Saturday, 23 August 2008

True Stories: Biggie and Tupac (2002) - ickleReview (4oD)

Biggie Smalls and Tupac Shakur. Photo source: Razor & Tie Media Services.

This Nick Broomfield documentary is about the murders of US rappers Tupac Shakur and Biggie Smalls (aka Notorious B.I.G., Christopher Wallace). Broomfield snoops around the dodgy characters that surrounded these people, including ex-LAPD officers, Voletta Wallace (Biggie's mom), Marion "Suge" Knight (Tupac's producer at Death Row Records), body guards, associates, and lawyers. It's a very confusing case, and Broomfield doesn't really do anything to clear it up. There are too many names all loosely related. Too many conspiracy theories and rumours, such as that the FBI were involved in the murders to smear the reputation of hip-hop. The East Coast - West Coast rivalry stops hip-hop being positive and thus supposedly prevents hip-hop becoming a uniting and revolutionary force like the Black Panther movement of the 1960s and 70s, which the government would see as a threat.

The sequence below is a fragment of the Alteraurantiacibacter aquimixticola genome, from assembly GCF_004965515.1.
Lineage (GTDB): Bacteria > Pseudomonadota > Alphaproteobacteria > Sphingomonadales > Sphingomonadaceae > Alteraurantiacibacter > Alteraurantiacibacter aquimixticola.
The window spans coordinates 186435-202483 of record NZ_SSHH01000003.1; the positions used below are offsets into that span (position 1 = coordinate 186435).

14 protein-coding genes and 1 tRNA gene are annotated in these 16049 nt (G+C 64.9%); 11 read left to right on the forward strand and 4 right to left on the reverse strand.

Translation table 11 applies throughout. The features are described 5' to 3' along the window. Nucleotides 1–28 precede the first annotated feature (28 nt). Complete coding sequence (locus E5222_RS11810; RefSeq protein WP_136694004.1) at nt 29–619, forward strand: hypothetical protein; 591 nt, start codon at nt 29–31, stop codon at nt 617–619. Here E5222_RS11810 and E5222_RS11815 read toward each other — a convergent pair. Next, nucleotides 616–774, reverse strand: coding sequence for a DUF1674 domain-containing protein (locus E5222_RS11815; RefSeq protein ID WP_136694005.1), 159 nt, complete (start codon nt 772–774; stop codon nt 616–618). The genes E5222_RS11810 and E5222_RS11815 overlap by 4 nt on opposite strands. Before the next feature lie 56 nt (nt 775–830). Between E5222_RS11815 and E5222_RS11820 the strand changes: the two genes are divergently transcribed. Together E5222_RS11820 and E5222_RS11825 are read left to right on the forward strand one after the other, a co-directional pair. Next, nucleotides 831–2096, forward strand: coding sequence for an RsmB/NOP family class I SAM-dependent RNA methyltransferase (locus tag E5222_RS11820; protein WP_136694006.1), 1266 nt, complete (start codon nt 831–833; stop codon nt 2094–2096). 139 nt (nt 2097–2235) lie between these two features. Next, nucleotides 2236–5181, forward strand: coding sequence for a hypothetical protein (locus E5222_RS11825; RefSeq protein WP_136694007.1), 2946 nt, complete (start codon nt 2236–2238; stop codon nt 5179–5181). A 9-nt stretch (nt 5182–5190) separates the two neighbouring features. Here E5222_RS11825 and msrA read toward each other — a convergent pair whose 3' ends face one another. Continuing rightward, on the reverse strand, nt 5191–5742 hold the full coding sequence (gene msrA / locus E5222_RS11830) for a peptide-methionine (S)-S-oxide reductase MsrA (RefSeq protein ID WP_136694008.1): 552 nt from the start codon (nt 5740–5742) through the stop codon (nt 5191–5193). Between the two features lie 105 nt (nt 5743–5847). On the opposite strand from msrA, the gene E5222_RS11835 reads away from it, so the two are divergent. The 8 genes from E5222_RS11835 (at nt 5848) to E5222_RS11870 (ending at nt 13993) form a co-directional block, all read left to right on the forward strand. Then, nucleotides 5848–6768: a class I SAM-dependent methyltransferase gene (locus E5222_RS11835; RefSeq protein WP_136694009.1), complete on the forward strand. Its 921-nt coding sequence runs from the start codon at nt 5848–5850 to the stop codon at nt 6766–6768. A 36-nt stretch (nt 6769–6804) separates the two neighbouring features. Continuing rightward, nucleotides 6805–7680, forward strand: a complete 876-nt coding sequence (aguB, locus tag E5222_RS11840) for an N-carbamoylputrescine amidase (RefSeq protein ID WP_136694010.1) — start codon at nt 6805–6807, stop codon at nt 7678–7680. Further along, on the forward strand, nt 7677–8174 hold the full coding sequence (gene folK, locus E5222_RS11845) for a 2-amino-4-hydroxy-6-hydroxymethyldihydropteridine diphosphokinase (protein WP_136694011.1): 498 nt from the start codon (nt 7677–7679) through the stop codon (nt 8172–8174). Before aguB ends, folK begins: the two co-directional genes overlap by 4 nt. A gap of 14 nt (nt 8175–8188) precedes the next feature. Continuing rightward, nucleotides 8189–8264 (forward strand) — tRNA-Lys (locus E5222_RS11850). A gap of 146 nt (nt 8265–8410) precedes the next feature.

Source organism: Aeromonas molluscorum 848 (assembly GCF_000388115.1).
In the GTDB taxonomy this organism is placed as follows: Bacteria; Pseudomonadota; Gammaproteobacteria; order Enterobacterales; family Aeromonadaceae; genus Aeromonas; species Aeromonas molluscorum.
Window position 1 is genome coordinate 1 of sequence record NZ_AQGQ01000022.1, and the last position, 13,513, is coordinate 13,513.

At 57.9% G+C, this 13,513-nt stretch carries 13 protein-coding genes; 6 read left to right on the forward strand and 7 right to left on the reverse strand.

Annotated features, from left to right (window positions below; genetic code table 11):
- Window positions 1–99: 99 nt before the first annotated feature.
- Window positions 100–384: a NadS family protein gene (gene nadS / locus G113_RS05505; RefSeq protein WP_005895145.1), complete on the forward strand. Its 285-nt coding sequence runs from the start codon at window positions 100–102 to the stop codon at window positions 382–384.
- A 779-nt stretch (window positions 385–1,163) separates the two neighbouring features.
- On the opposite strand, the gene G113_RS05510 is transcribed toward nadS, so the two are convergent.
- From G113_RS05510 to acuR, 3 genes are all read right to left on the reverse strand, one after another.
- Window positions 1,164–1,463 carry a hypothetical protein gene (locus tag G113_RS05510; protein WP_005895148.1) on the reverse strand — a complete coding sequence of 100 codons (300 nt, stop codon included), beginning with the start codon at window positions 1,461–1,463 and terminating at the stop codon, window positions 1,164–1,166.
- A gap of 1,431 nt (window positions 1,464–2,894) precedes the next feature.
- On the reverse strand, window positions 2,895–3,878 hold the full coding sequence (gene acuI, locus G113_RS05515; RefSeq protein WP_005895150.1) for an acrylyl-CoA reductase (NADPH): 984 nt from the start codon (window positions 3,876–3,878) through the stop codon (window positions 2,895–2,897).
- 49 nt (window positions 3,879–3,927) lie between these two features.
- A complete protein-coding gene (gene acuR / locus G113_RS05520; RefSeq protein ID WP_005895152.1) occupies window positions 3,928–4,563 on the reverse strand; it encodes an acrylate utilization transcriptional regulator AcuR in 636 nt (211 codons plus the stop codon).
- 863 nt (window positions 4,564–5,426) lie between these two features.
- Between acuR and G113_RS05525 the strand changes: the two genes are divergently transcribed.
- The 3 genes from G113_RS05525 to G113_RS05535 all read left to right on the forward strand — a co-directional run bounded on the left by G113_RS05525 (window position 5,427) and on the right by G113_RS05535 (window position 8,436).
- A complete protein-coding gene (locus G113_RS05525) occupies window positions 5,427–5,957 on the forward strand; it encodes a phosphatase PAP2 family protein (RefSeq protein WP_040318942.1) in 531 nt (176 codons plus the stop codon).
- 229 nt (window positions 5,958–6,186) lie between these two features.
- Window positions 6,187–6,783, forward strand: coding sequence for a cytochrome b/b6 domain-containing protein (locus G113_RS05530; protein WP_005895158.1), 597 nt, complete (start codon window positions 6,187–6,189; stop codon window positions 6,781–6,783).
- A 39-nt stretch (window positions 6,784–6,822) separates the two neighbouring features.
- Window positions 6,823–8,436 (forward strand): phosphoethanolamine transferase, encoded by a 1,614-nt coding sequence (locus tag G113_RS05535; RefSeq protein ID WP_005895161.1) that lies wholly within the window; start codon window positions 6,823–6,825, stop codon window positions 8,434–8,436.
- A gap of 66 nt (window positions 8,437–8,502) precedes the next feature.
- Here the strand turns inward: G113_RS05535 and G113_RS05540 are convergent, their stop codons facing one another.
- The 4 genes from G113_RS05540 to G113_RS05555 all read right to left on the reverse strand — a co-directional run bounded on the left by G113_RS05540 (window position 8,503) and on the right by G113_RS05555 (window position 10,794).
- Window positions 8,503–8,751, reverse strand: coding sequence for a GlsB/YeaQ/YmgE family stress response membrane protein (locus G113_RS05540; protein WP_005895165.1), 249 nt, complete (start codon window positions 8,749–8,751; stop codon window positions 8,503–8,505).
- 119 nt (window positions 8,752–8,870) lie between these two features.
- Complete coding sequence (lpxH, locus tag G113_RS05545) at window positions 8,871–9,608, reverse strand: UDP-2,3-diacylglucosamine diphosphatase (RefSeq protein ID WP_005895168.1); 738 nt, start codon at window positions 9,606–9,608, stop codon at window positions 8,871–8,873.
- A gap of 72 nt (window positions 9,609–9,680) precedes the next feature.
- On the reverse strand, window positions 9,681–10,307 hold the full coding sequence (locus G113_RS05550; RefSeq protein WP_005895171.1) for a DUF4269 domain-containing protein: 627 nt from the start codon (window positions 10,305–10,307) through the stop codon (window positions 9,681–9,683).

Broomfield is often on camera with his boom microphone. One of his potential interviewees actually complains about one of his previous films that makes Broomfield look clever and all his interviewees look stupid. He is good at just letting these characters come out on camera. They are sometimes surprisingly candid, but these hip-hop people tend to speak in code, so when they say, "You know what I'm sayin'?" it's often not clear at all what they're getting at because they assume you know so much more than you do.

Nugget: not a particularly good film. Certainly don't watch it if you want to know what actually happened.

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